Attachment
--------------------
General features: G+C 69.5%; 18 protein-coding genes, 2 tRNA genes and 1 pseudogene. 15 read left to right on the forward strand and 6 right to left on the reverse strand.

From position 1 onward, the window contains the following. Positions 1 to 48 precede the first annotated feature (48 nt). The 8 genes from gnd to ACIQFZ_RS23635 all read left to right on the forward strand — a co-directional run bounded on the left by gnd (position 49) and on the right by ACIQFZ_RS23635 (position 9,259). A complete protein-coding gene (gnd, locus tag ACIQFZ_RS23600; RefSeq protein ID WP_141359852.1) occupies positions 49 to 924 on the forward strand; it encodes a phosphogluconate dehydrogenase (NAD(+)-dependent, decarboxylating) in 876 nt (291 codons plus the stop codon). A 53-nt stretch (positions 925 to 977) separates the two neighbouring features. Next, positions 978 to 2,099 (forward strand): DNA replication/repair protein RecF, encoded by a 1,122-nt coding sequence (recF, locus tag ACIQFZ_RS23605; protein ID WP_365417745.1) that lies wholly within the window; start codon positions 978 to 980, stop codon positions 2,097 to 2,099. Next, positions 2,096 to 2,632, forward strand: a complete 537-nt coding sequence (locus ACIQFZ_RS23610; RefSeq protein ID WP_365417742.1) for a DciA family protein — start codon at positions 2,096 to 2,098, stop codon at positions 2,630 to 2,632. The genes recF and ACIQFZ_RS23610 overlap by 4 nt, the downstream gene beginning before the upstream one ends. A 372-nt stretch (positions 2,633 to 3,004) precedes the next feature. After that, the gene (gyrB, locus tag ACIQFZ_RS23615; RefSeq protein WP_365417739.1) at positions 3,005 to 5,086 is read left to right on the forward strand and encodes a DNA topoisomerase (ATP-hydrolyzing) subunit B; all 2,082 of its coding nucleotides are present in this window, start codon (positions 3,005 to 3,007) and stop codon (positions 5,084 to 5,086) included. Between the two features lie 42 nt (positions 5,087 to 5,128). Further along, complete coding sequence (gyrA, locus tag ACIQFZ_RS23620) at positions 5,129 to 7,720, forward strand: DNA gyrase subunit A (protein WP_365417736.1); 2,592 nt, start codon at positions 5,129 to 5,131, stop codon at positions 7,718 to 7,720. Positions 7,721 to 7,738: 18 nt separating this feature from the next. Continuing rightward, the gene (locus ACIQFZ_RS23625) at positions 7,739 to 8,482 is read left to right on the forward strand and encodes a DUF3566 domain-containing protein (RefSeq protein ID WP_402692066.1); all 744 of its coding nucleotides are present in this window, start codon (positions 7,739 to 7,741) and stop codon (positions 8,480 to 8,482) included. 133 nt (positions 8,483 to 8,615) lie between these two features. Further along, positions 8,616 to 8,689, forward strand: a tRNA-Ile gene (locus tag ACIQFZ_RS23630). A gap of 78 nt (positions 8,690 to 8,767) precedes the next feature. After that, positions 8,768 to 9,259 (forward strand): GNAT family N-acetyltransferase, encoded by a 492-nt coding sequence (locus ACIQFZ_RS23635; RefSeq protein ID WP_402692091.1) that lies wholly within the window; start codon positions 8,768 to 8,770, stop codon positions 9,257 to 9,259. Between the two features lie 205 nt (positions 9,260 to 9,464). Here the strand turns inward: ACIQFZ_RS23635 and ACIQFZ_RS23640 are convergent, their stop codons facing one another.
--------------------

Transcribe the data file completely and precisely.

General features: G+C 69.5%; 18 protein-coding genes, 2 tRNA genes and 1 pseudogene. 15 read left to right on the forward strand and 6 right to left on the reverse strand.

From position 1 onward, the window contains the following. Positions 1 to 48 precede the first annotated feature (48 nt). The 8 genes from gnd to ACIQFZ_RS23635 all read left to right on the forward strand — a co-directional run bounded on the left by gnd (position 49) and on the right by ACIQFZ_RS23635 (position 9,259). A complete protein-coding gene (gnd, locus tag ACIQFZ_RS23600; RefSeq protein ID WP_141359852.1) occupies positions 49 to 924 on the forward strand; it encodes a phosphogluconate dehydrogenase (NAD(+)-dependent, decarboxylating) in 876 nt (291 codons plus the stop codon). A 53-nt stretch (positions 925 to 977) separates the two neighbouring features. Next, positions 978 to 2,099 (forward strand): DNA replication/repair protein RecF, encoded by a 1,122-nt coding sequence (recF, locus tag ACIQFZ_RS23605; protein ID WP_365417745.1) that lies wholly within the window; start codon positions 978 to 980, stop codon positions 2,097 to 2,099. Next, positions 2,096 to 2,632, forward strand: a complete 537-nt coding sequence (locus ACIQFZ_RS23610; RefSeq protein ID WP_365417742.1) for a DciA family protein — start codon at positions 2,096 to 2,098, stop codon at positions 2,630 to 2,632. The genes recF and ACIQFZ_RS23610 overlap by 4 nt, the downstream gene beginning before the upstream one ends. A 372-nt stretch (positions 2,633 to 3,004) precedes the next feature. After that, the gene (gyrB, locus tag ACIQFZ_RS23615; RefSeq protein WP_365417739.1) at positions 3,005 to 5,086 is read left to right on the forward strand and encodes a DNA topoisomerase (ATP-hydrolyzing) subunit B; all 2,082 of its coding nucleotides are present in this window, start codon (positions 3,005 to 3,007) and stop codon (positions 5,084 to 5,086) included. Between the two features lie 42 nt (positions 5,087 to 5,128). Further along, complete coding sequence (gyrA, locus tag ACIQFZ_RS23620) at positions 5,129 to 7,720, forward strand: DNA gyrase subunit A (protein WP_365417736.1); 2,592 nt, start codon at positions 5,129 to 5,131, stop codon at positions 7,718 to 7,720. Positions 7,721 to 7,738: 18 nt separating this feature from the next. Continuing rightward, the gene (locus ACIQFZ_RS23625) at positions 7,739 to 8,482 is read left to right on the forward strand and encodes a DUF3566 domain-containing protein (RefSeq protein ID WP_402692066.1); all 744 of its coding nucleotides are present in this window, start codon (positions 7,739 to 7,741) and stop codon (positions 8,480 to 8,482) included. 133 nt (positions 8,483 to 8,615) lie between these two features. Further along, positions 8,616 to 8,689, forward strand: a tRNA-Ile gene (locus tag ACIQFZ_RS23630). A gap of 78 nt (positions 8,690 to 8,767) precedes the next feature. After that, positions 8,768 to 9,259 (forward strand): GNAT family N-acetyltransferase, encoded by a 492-nt coding sequence (locus ACIQFZ_RS23635; RefSeq protein ID WP_402692091.1) that lies wholly within the window; start codon positions 8,768 to 8,770, stop codon positions 9,257 to 9,259. Between the two features lie 205 nt (positions 9,260 to 9,464). Here the strand turns inward: ACIQFZ_RS23635 and ACIQFZ_RS23640 are convergent, their stop codons facing one another.